Professor Taylor said: "The act of conducting an insider attack carries with it cognitive and social challenges that may affect an offender's day-to-day work behavior. Our analysis looked for these changes in the email traffic of an organisation, and found subtle but distinctive ways in which insiders' emails differed from their co-workers."

The researchers concluded that: "Our findings demonstrate how language can provide an indirect way of identifying people who are undertaking an insider attack."

The research "Detecting insider threats through language change" appears in the journal Law and Human Behavior, published by the American Psychological Association.


Story Source:

The above story is based on materials provided by Lancaster University. Note: Materials may be edited for content and length.


Journal Reference:

  1. Paul J. Taylor, Coral J. Dando, Thomas C. Ormerod, Linden J. Ball, Marisa C. Jenkins, Alexandra Sandham, Tarek Menacere. Detecting Insider Threats Through Language Change.. Law and Human Behavior, 2013; DOI: 10.1037/lhb0000032

Cite This Page:

Lancaster University. "Email traffic gives clues to workplace threats." ScienceDaily. ScienceDaily, 23 July 2013. <www.sciencedaily.com/releases/2013/07/130723095403.htm>.
Lancaster University. (2013, July 23). Email traffic gives clues to workplace threats. ScienceDaily. Retrieved March 6, 2015 from www.sciencedaily.com/releases/2013/07/130723095403.htm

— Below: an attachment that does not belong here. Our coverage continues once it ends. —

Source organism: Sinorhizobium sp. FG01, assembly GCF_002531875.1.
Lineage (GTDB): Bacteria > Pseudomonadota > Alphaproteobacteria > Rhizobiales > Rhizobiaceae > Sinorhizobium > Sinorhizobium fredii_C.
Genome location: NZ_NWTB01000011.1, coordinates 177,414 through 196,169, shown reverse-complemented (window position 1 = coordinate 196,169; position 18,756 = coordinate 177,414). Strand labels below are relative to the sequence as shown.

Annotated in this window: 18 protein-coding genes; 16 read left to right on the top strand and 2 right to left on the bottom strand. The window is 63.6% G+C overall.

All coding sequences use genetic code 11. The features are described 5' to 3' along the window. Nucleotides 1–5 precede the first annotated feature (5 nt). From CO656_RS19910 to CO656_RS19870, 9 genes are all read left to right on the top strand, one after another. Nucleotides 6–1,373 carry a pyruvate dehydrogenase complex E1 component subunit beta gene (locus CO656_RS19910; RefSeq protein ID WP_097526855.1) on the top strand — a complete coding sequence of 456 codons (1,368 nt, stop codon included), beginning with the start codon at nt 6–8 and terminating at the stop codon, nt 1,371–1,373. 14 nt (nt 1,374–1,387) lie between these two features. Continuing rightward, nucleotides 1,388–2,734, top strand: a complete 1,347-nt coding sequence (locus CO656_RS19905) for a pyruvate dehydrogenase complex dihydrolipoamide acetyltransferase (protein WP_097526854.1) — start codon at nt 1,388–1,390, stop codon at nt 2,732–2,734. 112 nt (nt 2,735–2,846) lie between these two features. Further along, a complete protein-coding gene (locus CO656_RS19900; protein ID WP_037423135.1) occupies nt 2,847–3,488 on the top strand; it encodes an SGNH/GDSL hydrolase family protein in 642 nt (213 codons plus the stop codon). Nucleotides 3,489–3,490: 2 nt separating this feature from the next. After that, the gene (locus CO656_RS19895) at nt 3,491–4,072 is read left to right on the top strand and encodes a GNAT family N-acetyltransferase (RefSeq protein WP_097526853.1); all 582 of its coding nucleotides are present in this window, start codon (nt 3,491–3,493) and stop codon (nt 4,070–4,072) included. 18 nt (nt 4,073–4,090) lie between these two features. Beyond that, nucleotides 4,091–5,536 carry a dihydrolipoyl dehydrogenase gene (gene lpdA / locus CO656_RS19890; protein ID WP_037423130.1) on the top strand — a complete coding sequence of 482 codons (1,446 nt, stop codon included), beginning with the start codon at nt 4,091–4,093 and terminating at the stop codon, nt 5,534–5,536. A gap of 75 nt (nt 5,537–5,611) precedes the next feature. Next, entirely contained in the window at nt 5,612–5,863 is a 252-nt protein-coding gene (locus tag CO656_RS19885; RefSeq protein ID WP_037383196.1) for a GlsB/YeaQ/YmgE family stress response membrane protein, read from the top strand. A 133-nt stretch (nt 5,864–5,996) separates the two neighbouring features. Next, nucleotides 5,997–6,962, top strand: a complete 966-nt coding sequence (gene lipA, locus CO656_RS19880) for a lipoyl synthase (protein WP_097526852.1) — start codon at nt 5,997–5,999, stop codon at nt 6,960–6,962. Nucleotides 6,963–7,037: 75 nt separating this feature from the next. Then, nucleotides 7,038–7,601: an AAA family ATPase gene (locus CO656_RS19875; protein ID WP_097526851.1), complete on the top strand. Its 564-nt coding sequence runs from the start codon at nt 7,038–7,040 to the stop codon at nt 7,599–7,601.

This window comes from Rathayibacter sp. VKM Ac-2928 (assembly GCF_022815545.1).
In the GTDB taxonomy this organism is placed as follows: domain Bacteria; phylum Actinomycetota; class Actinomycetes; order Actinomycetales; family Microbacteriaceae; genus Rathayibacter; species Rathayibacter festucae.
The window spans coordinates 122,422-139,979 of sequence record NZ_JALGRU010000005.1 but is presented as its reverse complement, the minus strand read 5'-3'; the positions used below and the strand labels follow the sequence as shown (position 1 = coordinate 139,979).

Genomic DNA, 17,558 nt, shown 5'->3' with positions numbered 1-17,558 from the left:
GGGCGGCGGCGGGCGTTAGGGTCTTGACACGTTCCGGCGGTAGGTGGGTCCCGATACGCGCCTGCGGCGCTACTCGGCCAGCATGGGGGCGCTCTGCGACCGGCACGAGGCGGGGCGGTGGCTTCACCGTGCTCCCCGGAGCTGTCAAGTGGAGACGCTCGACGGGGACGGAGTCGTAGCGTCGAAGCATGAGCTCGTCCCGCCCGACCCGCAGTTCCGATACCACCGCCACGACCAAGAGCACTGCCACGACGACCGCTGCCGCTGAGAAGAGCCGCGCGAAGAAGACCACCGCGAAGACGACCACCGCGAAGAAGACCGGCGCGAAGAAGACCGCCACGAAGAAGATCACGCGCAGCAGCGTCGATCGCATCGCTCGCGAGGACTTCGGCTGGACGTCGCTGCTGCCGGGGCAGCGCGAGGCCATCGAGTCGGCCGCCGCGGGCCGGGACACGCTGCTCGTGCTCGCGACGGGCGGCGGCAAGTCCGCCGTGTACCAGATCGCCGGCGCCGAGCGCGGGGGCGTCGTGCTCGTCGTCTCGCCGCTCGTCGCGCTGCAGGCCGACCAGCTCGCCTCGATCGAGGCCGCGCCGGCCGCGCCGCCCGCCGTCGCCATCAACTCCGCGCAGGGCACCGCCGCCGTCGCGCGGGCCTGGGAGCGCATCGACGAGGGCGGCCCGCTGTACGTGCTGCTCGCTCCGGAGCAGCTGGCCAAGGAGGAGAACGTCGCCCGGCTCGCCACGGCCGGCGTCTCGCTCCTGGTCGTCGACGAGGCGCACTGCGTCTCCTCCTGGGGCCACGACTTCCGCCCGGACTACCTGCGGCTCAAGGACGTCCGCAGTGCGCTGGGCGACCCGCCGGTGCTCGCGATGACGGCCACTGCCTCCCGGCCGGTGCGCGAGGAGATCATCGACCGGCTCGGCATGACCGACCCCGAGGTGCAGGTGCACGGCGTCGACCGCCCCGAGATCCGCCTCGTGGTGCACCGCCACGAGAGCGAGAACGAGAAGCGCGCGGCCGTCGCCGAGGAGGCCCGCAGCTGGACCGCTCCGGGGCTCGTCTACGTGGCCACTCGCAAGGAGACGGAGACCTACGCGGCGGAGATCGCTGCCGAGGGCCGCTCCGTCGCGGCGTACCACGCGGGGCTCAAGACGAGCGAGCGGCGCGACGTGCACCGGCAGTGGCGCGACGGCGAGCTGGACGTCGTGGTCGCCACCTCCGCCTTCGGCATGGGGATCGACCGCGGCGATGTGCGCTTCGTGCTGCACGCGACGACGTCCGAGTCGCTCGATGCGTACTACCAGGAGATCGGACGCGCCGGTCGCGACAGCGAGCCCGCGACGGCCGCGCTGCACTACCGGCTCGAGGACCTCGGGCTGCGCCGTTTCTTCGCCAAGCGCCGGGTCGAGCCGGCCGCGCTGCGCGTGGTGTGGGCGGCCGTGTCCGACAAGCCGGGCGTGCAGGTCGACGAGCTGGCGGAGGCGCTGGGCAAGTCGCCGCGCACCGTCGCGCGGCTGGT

Lancaster University. "Email traffic gives clues to workplace threats." ScienceDaily. www.sciencedaily.com/releases/2013/07/130723095403.htm (accessed March 6, 2015).

Share This


More From ScienceDaily



More Science & Society News

Friday, March 6, 2015

Featured Research

from universities, journals, and other organizations


Featured Videos

from AP, Reuters, AFP, and other news services

Gas Production Cut on Earthquake Fears

Gas Production Cut on Earthquake Fears

Reuters - Business Video Online (Mar. 5, 2015) The Dutch government has cut production at Europe&apos;s largest gas field in Groningen amid concerns over earthquakes which are damaging local churches. As Amy Pollock reports the decision - largely politically-motivated - could have big economic conseqeunces. Video provided by Reuters